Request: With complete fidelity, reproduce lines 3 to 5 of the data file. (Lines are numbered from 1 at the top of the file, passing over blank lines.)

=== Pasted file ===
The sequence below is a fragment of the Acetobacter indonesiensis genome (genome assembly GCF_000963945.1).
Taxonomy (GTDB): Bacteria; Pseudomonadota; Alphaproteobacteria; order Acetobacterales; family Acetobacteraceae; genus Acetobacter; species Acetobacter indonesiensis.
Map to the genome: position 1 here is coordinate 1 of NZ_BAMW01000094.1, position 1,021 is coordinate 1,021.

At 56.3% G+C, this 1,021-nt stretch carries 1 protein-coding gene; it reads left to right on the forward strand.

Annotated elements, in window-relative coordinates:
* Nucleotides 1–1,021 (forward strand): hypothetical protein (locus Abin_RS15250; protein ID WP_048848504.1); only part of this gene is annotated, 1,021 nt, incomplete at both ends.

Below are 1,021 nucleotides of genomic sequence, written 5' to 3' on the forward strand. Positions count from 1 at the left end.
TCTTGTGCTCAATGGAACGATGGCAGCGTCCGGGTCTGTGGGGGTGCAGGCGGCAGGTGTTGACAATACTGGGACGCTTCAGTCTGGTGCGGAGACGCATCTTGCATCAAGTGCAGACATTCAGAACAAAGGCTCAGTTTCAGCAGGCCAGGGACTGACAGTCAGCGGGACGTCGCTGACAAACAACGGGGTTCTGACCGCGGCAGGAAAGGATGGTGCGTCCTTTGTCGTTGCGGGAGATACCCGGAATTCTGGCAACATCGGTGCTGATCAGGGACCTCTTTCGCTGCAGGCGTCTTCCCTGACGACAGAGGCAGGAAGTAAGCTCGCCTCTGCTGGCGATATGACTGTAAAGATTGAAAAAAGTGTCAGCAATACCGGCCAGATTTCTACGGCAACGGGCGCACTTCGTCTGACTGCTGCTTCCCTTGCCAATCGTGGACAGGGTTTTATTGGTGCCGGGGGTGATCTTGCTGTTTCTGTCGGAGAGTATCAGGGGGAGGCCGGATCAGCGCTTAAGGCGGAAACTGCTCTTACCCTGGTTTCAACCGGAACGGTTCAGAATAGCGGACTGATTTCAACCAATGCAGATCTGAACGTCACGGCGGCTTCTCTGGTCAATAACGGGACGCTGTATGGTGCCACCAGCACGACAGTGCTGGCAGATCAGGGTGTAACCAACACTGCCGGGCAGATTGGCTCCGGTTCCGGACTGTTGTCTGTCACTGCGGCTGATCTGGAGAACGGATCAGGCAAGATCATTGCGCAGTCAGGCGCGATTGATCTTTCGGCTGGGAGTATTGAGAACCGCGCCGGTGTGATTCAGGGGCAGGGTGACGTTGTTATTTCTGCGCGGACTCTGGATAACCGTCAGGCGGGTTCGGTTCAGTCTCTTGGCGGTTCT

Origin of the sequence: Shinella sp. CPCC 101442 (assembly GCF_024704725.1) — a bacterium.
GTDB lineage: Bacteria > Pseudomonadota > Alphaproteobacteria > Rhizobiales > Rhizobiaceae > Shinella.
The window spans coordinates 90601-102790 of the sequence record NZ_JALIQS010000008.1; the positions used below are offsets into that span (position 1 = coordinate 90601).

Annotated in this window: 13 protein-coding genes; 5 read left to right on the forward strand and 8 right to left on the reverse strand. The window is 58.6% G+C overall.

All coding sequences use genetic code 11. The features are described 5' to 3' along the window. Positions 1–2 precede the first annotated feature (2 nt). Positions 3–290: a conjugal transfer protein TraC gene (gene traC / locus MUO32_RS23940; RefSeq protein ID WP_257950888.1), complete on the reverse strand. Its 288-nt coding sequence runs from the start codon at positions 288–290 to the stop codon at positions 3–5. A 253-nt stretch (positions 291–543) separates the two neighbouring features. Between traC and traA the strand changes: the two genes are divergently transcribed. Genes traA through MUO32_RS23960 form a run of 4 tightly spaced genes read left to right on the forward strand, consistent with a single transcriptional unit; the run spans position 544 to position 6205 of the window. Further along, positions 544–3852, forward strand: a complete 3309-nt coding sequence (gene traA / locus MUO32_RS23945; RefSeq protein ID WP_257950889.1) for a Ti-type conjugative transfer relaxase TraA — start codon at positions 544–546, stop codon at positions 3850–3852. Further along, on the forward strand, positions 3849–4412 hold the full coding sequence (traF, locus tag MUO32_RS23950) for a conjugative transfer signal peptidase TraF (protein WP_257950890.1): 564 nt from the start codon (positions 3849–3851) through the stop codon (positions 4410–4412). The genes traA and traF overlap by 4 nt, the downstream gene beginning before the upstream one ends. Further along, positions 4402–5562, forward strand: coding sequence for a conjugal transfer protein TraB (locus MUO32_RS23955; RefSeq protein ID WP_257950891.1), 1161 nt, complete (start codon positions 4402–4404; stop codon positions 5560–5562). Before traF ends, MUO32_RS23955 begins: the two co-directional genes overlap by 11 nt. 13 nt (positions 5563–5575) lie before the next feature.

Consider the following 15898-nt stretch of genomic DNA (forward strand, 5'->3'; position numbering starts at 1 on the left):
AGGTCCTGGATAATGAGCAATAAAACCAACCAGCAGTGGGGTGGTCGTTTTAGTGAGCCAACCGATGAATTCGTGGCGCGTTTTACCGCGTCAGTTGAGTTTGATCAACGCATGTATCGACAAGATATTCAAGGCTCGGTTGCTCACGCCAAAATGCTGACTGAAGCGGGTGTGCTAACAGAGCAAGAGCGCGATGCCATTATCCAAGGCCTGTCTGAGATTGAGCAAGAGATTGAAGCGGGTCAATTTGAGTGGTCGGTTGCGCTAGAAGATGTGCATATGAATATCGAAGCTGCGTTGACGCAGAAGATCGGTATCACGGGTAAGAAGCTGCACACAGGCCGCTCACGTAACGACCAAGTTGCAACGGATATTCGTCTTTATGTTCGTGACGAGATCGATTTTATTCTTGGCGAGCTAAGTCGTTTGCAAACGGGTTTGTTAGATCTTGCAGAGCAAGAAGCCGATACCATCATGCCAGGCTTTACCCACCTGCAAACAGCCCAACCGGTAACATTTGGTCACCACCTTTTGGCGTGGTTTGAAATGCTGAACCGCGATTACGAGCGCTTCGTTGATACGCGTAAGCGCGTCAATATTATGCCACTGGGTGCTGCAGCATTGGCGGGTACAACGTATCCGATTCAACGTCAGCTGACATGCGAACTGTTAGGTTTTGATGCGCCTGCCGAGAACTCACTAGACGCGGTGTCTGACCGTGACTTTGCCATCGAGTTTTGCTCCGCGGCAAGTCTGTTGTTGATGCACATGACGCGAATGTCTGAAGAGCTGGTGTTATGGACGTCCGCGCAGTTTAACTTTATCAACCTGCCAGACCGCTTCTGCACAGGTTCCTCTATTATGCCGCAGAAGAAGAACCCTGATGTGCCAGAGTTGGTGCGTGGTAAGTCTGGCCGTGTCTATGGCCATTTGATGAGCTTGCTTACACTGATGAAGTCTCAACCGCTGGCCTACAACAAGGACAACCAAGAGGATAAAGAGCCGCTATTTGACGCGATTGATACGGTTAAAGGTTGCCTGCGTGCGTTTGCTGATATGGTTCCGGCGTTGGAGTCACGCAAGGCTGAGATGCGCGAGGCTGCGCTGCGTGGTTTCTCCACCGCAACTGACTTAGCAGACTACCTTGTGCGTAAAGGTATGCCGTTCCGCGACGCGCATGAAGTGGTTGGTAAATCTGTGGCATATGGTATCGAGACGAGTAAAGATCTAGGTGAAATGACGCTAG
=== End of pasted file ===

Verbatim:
Map to the genome: position 1 here is coordinate 1 of NZ_BAMW01000094.1, position 1,021 is coordinate 1,021.

At 56.3% G+C, this 1,021-nt stretch carries 1 protein-coding gene; it reads left to right on the forward strand.

Annotated elements, in window-relative coordinates: